Monthly Archives: November 2019

Year-End Tax Planning

How much to invest in RRSP and TFSA?

Your 2015 Notice of Assessment will only provide you how much is your RRSP deduction and TFSA contribution room is for tax year 2016. But is this the correct amount you should invest. You may be able to minimize your tax owing or refund without maximizing your RRSP contribution. This is the time to contact us to find out how much you should invest in RRSP and TFSA and what are other options to maximize your current after tax dollars and your retirement wealth.

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We work with Canada’s topmost insurance companies, their Certified Financial Planners, Insurance Advisers and Wealth Management Experts to advise our clients on the tax, insurance and investments matters and help them maximize the wealth for their loved ones. There is no cost for a one on one meeting and no upfront cost. Just give us a call we will come to your office or home and will explain how permanent insurance and its generous tax advantages before Dec 31, 2016 can maximize your wealth and the wealth of your loved ones.

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Sale Of Principal Residence Must Be Reported On The Tax Return Effective From 2016 Tax Year

The taxpayers were already required to report the sale of principal residence if it was not a 100 % principal residence from the date owned by the tax payer. Effective 2016 even if sale of a home qualifies as principal residence for all the years from the date owned it MUST be reported on the tax return. Many of our clients consider it as an aggressive action by CRA, however, this action is intended to crack down individuals who don’t report the sale of properties resulting in capital gain tax. CRA has a reassessment period of three years from the date of the initial assessment after which any reassessment for that year can be considered as invalid. This becomes a big issue when a taxpayer does not report the sale of property treating the property as principal residence even though it does not meet the definition of principal residence. However, when CRA audits such type of taxpayers many times the reassessment period gets expired.

In a recent campaign CRA levied some $11.6 million in penalties to 2,500 taxpayers from BC and Ontario who were subsequently found to have demonstrated “gross negligence in failing to report their tax obligations correctly.” So many other tax evaders would have escaped as they were either not audited or were audited but the normal reassessment period of three years was passed. Therefore, to bring the fairness in the tax system and to crack down such tax evaders CRA has implemented this change of reporting the sale of principal residence which was required anyways if it was not a 100% principal residence throughout the period from the date of ownership. But the good thing is that there is no change in the taxation rules of the principal residence. So, yes it is an extra reporting required but eventually this is a step well taken for the good of the taxpayers in general

Principal residence exemption not available to the non-resident property owners.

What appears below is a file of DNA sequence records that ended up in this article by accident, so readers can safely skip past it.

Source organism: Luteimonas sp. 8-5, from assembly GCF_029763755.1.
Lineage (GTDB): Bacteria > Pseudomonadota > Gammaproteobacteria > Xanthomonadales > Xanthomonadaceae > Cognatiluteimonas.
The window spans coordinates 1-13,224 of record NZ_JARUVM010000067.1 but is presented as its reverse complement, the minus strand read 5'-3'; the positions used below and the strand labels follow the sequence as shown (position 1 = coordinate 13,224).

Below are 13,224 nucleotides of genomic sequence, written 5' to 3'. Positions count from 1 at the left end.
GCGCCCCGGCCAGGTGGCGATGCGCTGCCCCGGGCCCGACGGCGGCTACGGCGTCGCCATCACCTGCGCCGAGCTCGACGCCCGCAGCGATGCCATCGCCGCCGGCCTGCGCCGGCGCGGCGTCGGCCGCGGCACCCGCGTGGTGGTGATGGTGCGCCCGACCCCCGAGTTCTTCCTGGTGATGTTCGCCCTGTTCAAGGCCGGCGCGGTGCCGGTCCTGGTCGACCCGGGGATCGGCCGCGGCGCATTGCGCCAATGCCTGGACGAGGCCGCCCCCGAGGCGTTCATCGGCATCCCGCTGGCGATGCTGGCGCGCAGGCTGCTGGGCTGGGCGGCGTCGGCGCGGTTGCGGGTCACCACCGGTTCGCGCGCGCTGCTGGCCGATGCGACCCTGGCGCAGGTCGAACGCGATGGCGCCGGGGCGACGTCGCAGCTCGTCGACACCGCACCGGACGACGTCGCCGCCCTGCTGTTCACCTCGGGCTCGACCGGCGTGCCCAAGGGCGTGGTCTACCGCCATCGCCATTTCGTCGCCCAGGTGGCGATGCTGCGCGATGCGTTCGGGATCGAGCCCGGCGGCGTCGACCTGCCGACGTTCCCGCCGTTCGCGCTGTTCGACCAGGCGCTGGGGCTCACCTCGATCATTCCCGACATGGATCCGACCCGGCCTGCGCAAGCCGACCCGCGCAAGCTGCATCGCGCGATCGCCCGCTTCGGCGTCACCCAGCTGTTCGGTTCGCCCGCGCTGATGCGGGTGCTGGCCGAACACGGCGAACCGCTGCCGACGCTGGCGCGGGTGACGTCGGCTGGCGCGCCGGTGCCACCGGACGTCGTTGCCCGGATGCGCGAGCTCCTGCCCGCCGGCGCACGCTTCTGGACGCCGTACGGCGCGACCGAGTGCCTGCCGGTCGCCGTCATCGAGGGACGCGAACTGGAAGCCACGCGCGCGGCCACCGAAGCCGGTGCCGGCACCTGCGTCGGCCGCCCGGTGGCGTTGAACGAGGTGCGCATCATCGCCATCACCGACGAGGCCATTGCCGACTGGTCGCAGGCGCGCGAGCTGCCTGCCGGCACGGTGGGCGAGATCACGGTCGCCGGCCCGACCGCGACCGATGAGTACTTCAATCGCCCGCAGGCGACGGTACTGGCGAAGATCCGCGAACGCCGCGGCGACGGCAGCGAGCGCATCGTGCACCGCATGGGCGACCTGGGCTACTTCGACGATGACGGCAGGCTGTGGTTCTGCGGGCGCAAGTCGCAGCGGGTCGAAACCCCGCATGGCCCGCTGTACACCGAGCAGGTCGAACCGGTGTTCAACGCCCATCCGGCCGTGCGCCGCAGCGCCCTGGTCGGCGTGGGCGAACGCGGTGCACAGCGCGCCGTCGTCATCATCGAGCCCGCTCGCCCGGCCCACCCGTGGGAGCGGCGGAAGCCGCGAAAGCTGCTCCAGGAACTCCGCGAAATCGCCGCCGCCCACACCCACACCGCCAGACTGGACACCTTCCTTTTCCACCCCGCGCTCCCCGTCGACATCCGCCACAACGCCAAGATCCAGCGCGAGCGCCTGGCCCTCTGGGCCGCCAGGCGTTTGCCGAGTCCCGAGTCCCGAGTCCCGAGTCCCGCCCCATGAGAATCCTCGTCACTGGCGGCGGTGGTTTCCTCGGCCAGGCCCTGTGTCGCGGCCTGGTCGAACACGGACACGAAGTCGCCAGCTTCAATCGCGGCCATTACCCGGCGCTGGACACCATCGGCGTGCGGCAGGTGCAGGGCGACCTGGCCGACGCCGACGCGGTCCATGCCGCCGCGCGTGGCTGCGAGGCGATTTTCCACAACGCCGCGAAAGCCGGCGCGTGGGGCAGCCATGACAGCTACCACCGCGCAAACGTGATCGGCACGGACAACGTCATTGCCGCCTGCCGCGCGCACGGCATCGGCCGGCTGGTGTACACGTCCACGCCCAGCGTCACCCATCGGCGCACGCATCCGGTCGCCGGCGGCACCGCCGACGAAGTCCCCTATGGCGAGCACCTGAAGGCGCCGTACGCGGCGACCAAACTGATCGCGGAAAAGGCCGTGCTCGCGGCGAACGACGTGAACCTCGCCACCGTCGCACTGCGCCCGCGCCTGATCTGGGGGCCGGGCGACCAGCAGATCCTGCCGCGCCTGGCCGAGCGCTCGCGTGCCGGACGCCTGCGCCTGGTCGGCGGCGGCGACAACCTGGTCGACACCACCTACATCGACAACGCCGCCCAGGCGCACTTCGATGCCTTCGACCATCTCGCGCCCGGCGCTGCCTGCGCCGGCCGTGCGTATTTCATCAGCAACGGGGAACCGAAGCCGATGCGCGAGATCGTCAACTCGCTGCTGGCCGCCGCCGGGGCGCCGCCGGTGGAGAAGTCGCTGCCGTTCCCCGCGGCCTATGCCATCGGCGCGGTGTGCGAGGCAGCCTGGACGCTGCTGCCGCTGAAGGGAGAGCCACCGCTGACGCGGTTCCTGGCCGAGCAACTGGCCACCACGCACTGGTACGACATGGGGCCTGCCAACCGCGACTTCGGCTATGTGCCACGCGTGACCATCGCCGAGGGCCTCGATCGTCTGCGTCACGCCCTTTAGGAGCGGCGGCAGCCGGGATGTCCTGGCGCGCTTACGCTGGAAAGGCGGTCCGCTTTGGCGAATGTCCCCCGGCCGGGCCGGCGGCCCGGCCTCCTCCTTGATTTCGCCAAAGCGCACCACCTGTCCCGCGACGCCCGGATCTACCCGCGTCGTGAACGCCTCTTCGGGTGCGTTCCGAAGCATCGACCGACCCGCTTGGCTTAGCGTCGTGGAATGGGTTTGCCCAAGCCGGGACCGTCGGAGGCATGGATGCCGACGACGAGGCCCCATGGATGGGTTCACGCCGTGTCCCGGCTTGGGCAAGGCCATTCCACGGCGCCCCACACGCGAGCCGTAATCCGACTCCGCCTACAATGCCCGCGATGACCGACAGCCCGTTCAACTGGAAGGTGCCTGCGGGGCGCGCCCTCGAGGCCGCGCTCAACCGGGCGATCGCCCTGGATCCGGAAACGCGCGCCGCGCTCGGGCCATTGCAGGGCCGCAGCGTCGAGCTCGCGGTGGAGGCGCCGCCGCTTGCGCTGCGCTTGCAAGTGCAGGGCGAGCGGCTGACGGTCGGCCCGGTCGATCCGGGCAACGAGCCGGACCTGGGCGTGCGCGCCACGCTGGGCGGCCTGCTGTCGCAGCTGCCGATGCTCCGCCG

If a taxpayer was not a resident of Canada at the time of purchase of property and even though an immediate family member was living in that property the principal residence exemption will be disallowed for all the years in which the owner was a non-resident. When making the principal residence designation “1+ rule” is used to determine the principal residence exemption. For example, if a property was owned for 2 years and only one year it was ordinarily inhabited by tax payer then as per “1+rule” the property qualifies for full principal residence exemption even though the owner lived there for one year only. This “1+ rule” will not be available for any disposition by the non-residents after October 3, 2016 Again, this is to promote the fairness in the tax system as many Canadians leave Canada for ever or for a long period of time and subsequently purchase the residential property in Canada with one Canadian immediate family member living in Canada. Under the existing rules the non-resident buyer or owner of the property was allowed principal residence exemption for the years either he was resident of Canada and living in that property or his (her) immediate family member was living in the property while the property owner was non-resident for tax purposes. However, now the non-resident owner will not be allowed to claim principal residence exemption for all the years he (she) non-resident of Canada for any property sold after October 3, 2016.

Bank account number to be provided on the t183 form that tax payer signs to authorize the tax preparer to file electronically.

In August 2016 CRA released a newer version of T183 a form that authorizes tax preparer to file electronically on behalf of the taxpayer. This newer version of the form has fields to provide the bank account number of the tax payer for a one time pre-authorized payment of income tax due. It is a question in the minds of the tax payer as to why this information is required by CRA and raising doubts in minds of taxpayers. Taxpayers are going to be unsure whether to provide the banking information to CRA or not. The good thing is that it is not mandatory but completely optional to provide the banking information on this form.

We hope you liked our blog on recent changes by CRA. We will appreciate your comments and will be glad to answer your questions.

Please note the information contained in this page must not be treated as a tax advice and a consultation specific to your tax situation must be received by either contacting Ish Jindal CPA Professional Corporation or your local Chartered Professional Accountant.

Posted by adm_2020
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